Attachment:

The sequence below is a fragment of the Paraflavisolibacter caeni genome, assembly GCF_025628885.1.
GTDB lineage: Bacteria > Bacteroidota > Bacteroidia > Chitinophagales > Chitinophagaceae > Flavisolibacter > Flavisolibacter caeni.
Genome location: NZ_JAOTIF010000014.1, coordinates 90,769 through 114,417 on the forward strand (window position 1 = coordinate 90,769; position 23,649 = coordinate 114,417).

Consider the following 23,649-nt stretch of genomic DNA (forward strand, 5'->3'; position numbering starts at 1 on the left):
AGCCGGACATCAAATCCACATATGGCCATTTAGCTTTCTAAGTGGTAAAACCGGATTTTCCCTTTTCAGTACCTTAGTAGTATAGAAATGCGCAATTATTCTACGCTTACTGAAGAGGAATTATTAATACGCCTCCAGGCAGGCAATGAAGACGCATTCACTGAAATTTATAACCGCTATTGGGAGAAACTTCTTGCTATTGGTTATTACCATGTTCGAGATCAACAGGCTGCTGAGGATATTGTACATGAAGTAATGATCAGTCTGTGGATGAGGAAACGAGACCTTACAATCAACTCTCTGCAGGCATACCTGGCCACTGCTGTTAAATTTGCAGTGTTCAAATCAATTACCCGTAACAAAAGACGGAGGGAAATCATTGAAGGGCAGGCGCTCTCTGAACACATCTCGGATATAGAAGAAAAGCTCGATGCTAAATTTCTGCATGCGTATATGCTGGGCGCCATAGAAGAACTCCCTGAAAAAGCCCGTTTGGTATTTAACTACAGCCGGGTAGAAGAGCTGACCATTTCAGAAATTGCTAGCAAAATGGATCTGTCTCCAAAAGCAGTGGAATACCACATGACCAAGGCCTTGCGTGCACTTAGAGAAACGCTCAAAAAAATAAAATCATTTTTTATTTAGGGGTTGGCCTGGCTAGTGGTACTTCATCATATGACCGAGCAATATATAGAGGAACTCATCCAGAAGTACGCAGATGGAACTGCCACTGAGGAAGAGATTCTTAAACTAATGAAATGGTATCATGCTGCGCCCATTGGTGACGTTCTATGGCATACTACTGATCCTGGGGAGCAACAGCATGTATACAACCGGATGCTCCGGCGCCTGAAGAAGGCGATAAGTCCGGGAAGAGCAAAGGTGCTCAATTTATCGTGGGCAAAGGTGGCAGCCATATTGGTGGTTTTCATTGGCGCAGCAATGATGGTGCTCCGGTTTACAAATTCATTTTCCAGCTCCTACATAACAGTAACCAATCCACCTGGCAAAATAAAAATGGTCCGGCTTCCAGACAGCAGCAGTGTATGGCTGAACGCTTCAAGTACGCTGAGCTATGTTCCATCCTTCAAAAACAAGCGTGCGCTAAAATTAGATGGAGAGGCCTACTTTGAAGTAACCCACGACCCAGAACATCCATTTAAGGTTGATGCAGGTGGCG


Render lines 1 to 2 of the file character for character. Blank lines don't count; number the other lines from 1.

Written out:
The sequence below is a fragment of the Paraflavisolibacter caeni genome, assembly GCF_025628885.1.
GTDB lineage: Bacteria > Bacteroidota > Bacteroidia > Chitinophagales > Chitinophagaceae > Flavisolibacter > Flavisolibacter caeni.